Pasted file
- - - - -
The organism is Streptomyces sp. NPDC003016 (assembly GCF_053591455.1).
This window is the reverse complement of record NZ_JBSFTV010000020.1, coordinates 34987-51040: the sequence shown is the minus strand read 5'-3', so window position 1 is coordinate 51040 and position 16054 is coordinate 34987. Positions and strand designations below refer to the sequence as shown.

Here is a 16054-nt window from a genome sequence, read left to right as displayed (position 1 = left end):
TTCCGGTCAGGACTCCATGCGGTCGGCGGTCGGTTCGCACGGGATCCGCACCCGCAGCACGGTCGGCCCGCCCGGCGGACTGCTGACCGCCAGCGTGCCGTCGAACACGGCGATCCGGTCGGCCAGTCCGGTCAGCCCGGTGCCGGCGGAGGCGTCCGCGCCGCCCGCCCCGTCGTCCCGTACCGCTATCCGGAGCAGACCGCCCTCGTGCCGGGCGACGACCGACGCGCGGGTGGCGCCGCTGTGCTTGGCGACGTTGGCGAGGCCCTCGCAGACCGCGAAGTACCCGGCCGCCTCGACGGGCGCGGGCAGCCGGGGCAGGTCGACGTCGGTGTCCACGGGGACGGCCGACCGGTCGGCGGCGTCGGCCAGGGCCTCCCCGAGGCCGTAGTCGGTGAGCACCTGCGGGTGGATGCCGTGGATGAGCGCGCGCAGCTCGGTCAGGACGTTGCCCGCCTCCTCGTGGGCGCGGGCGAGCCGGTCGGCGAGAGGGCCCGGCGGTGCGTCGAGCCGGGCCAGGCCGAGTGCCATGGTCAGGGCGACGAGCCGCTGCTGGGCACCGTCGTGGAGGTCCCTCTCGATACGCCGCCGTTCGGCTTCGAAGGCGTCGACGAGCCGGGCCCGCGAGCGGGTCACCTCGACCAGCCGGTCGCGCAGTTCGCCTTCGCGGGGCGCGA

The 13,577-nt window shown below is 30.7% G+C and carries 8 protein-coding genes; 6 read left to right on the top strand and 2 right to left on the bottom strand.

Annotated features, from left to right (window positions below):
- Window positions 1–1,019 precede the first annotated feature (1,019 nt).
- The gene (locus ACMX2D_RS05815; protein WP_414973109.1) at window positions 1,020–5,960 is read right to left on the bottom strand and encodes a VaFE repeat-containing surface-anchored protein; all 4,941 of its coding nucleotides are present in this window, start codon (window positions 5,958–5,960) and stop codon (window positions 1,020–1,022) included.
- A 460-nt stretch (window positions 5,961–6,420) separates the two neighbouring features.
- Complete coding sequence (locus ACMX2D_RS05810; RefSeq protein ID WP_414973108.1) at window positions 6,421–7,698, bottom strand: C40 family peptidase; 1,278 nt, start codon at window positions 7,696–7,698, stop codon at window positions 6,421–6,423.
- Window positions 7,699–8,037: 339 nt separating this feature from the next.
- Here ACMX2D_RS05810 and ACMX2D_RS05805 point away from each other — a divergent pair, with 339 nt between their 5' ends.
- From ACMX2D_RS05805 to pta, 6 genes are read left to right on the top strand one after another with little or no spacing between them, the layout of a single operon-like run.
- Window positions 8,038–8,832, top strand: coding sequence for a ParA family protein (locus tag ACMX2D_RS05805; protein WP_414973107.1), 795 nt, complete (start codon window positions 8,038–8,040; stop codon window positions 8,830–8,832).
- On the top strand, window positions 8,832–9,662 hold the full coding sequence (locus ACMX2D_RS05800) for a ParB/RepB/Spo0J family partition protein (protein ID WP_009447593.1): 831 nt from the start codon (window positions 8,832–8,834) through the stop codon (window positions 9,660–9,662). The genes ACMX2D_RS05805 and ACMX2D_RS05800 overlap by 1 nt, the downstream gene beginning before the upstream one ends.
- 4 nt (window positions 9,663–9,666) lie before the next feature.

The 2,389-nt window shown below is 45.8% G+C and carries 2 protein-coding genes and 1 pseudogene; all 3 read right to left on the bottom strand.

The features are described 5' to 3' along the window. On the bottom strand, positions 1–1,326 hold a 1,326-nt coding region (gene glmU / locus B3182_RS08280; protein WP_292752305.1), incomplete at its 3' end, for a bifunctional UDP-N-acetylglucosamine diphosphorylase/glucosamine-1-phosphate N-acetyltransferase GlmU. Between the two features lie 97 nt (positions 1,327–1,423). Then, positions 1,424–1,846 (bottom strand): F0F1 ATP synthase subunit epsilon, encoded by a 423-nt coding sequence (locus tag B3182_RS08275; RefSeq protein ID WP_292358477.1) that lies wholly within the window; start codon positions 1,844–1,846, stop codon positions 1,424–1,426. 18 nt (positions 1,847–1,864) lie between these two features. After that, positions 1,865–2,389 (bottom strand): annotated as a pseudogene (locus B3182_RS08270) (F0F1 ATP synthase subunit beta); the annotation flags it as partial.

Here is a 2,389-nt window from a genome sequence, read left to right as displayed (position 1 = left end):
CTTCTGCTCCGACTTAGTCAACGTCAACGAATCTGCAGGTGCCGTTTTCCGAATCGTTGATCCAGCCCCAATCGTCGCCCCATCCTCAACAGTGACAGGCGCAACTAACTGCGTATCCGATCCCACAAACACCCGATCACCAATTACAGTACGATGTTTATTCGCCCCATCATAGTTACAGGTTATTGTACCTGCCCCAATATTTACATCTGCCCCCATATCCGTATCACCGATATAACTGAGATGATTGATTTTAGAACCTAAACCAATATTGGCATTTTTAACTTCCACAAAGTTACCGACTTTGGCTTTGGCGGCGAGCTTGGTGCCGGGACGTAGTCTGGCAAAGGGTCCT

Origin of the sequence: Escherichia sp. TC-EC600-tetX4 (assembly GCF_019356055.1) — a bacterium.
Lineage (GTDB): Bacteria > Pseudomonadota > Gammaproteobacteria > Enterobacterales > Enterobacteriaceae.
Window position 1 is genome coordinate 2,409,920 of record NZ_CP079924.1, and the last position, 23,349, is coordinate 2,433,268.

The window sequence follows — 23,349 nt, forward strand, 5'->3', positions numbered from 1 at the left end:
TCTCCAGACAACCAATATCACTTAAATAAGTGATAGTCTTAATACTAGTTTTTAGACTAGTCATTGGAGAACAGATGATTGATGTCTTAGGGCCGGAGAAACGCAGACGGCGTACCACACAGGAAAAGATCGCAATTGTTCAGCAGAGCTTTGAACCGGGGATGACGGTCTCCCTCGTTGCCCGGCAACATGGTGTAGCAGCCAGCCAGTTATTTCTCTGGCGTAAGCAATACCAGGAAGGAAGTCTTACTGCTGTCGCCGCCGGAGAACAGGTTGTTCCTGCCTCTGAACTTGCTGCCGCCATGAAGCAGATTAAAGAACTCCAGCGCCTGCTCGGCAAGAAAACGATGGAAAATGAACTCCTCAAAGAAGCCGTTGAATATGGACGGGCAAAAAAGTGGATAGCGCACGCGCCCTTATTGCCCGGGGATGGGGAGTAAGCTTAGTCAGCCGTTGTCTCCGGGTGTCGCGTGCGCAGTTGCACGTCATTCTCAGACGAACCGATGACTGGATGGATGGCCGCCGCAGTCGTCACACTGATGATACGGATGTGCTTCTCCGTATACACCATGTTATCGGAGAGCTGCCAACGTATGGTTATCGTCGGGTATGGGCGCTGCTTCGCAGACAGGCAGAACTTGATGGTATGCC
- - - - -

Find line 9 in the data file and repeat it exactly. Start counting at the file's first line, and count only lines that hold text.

- A 460-nt stretch (window positions 5,961–6,420) separates the two neighbouring features.